* A Cook County judge ruled the state’s eavesdropping law is unconstitutional today. It’s just a lower court judge, but that makes two judges in six months who’ve ruled the same way. Another woman charged with a felony was recently acquitted. From the Tribune…
The law makes it a felony offense to make audio recordings of police officers without their consent even when they’re performing their public duties.
Judge Stanley Sacks, who is assigned to the Criminal Courts Building, found the eavesdropping law unconstitutional because it potentially criminalizes “wholly innocent conduct.”
Somebody once tape recorded a private conversation he had with me. I was furious, pointed to the felony penalties and the tape was quickly destroyed. Recording completely private conversations is one thing. Recording a police officer in a public setting engaged in a public duty seems legit to me. The state already prohibits people from interfering with the police. There are reasonable limits on what can and can’t be done, but slapping somebody with a felony is extreme beyond belief.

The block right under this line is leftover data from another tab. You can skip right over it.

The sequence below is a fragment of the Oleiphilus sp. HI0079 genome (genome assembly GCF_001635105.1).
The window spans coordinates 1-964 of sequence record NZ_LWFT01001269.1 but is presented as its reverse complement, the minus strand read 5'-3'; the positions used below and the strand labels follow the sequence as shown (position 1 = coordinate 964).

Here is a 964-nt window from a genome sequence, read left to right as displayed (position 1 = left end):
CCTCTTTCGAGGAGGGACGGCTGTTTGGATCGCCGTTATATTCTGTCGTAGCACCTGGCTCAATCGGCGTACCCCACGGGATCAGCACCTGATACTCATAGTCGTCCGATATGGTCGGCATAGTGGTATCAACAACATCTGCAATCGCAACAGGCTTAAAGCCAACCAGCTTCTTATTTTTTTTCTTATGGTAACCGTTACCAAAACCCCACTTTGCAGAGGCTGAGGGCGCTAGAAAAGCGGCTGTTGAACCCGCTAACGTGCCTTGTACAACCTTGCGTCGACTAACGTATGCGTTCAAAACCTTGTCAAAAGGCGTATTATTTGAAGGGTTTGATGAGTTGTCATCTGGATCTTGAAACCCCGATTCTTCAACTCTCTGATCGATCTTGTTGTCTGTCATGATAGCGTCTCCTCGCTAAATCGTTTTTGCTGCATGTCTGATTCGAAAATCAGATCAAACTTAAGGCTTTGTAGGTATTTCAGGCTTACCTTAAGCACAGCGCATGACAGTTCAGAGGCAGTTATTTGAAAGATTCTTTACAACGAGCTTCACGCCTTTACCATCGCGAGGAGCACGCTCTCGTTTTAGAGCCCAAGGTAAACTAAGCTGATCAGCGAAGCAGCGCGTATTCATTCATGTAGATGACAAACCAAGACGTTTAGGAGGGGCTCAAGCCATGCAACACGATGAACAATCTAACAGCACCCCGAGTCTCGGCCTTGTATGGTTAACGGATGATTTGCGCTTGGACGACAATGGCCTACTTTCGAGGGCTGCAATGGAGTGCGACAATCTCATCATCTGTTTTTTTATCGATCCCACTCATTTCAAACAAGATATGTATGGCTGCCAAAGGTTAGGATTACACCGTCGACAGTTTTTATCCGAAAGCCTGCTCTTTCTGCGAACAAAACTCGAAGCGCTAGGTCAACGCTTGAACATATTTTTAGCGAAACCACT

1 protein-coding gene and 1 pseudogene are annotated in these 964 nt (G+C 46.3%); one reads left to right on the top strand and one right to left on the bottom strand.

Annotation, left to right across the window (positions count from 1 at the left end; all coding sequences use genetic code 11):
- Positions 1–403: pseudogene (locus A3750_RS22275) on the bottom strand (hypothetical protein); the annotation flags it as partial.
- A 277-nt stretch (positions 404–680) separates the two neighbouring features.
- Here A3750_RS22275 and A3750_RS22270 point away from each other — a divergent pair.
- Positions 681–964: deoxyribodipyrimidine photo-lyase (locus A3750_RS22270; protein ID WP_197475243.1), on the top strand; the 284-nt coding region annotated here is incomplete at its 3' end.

* A little background on the defendant Chris Drew…
Chris originally set out to challenge a 1994 Chicago Ordinance which equates artists as non-speech peddlers. As Chris puts it, “Art is Speech” which is not the same as selling socks or watches. Prior to this ordinance, artists could be found selling their art in downtown. The legendary Lee Godie, a naïve artist, would sell drawing and painting in front of the Art Institute in the 80s, as other artists would be seen around downtown as well. Not so today.
For a period of about a year, I documented Chris on his journey, as he and UM-CAC artists distributed art patches in downtown Chicago. Sometimes for free, sometimes for donation, and also selling them for $1.
On Dec. 2, 2009, Chris was selling art patches, for $1, as part of the FREE SAM, (Free Speech Artists Movement) He was arrested for peddling without a license, and peddling in a prohibited district. But the shocker came when at the police station, an officer found a small personal tape recorder in his red cape. The charge of Class 1 Felony Eavesdropping was added, with a bond of $20,000. At his first court appearance the misdemeanor charges of selling art in public without a peddlers license and in an area prohibited by the peddlers license were dropped. To the surprise of many, including Chris, there is a law in Illinois which appears to cover a person audio recording their own arrest. Others have been charged under this law as well.